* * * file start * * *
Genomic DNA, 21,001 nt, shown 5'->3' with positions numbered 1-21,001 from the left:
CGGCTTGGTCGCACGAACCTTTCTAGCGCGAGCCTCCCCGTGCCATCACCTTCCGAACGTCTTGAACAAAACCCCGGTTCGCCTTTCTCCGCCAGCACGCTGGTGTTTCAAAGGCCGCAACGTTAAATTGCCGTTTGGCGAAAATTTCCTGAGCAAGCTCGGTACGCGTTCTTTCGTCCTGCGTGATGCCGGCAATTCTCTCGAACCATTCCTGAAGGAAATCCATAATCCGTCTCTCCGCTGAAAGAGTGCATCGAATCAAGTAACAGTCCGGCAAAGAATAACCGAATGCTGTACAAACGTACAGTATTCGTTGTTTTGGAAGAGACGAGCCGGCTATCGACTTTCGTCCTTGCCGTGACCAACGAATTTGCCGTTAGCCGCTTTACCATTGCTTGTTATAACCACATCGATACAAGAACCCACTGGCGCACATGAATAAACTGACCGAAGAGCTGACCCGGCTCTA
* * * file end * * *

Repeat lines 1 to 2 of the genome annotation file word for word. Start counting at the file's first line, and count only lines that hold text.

Genomic DNA, 21,001 nt, shown 5'->3' with positions numbered 1-21,001 from the left:
CGGCTTGGTCGCACGAACCTTTCTAGCGCGAGCCTCCCCGTGCCATCACCTTCCGAACGTCTTGAACAAAACCCCGGTTCGCCTTTCTCCGCCAGCACGCTGGTGTTTCAAAGGCCGCAACGTTAAATTGCCGTTTGGCGAAAATTTCCTGAGCAAGCTCGGTACGCGTTCTTTCGTCCTGCGTGATGCCGGCAATTCTCTCGAACCATTCCTGAAGGAAATCCATAATCCGTCTCTCCGCTGAAAGAGTGCATCGAATCAAGTAACAGTCCGGCAAAGAATAACCGAATGCTGTACAAACGTACAGTATTCGTTGTTTTGGAAGAGACGAGCCGGCTATCGACTTTCGTCCTTGCCGTGACCAACGAATTTGCCGTTAGCCGCTTTACCATTGCTTGTTATAACCACATCGATACAAGAACCCACTGGCGCACATGAATAAACTGACCGAAGAGCTGACCCGGCTCTA